In an article in the Observer, Kinnock warned against support for Jeremy Corbyn as someone who would not be able to “attract votes from the breadth of the British people by offering coherent, practical answers to daily challenges.”
Trotskyite forces with malign intentions are trying to drag Labour to the far left under Corbyn, Kinnock added.
Meanwhile, Peter Mandelson, who served in the cabinet of Tony Blair and Gordon Brown, wrote in the Sunday Times in response to David Ward, the Communication Workers Union general secretary, who endorsed Corbyn as the antidote to the “virus” of Blairism. Mandelson wrote:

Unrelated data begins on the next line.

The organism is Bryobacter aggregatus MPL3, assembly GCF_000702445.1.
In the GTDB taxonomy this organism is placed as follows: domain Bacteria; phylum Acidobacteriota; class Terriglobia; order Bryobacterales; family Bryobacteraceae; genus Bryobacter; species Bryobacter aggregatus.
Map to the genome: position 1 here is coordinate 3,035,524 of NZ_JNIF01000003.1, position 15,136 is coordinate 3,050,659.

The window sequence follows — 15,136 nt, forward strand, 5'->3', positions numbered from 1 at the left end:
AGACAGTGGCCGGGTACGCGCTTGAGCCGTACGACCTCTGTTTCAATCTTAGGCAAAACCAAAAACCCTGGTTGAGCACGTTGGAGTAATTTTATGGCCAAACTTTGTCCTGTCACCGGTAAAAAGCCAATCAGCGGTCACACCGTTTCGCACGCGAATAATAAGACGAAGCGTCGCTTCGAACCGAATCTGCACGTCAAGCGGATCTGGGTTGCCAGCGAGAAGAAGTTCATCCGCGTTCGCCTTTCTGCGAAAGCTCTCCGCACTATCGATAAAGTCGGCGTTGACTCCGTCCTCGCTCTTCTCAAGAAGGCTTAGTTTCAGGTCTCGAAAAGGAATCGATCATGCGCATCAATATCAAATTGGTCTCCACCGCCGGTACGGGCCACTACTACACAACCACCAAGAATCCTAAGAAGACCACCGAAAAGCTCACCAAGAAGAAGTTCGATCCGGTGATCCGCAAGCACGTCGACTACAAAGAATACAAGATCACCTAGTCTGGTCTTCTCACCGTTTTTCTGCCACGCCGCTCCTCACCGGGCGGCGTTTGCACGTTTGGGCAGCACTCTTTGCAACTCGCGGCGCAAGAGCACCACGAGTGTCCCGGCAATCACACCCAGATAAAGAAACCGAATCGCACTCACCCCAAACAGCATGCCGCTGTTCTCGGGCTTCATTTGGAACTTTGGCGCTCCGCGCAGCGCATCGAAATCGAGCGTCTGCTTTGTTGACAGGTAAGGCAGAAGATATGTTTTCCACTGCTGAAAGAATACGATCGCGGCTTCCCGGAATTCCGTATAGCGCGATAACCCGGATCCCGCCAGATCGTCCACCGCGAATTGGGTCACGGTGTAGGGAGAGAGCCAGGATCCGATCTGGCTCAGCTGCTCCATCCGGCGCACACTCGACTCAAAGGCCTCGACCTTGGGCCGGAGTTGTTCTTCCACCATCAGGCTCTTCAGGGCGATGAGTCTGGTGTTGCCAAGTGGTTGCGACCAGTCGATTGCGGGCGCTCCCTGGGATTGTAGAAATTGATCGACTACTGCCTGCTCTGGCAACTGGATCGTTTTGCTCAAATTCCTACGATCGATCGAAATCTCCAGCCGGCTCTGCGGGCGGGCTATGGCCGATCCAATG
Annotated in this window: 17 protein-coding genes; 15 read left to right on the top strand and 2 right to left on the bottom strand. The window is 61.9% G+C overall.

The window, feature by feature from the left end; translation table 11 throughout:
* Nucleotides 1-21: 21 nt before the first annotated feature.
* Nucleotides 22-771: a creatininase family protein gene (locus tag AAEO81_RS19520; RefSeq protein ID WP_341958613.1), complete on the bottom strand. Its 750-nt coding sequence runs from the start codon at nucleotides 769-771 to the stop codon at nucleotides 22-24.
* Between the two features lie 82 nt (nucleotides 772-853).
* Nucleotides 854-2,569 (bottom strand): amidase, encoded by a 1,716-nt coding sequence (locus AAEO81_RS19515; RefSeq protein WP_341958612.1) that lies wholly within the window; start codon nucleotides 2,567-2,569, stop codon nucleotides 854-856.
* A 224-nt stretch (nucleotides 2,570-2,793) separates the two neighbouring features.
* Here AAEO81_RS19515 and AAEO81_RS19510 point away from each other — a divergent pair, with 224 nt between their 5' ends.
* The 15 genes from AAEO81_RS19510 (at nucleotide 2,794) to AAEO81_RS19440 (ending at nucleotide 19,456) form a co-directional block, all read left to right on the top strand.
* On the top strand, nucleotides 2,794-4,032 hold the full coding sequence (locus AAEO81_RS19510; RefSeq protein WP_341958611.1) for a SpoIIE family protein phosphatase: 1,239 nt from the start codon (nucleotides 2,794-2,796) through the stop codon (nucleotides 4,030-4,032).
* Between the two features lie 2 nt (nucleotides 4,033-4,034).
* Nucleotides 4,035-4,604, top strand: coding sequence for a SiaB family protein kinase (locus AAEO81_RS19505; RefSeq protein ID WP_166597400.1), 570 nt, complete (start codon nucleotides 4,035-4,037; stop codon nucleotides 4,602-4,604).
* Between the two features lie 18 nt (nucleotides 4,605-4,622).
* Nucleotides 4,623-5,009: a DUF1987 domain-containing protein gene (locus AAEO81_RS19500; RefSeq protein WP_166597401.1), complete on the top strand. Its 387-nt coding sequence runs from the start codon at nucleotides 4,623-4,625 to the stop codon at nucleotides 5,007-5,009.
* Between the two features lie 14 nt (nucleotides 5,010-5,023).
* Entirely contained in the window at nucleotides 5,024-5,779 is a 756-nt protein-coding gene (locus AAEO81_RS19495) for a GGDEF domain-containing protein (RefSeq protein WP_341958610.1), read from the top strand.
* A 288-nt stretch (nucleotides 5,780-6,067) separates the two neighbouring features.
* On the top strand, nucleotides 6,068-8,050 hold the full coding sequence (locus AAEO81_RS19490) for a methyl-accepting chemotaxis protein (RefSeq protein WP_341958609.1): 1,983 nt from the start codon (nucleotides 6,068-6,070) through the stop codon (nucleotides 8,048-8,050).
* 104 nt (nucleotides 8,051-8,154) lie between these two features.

When people who have devoted almost all of their lives to the election of a Labour government are labelled a ‘virus’ in our party, we really are at risk of reliving the bitter divisions of the early 1980s, divisions that condemned us to years in the wilderness.
Corbyn is now the favourite to win the Labour leadership vote after having garnered the backing of the two biggest trade unions in the UK. He is also the most popular candidate for the leadership among local constituency groups, according to the latest party nomination figures.
The comments by Kinnock come as Corbyn indicated he would offer cabinet positions to all factions of the party. However, leadership rivals Liz Kendall and Yvette Cooper previously said they would not want to take cabinet positions under Corbyn. Shadow cabinet ministers Chuka Umunna and Tristram Hunt have also said they would not take jobs under Corbyn’s leadership.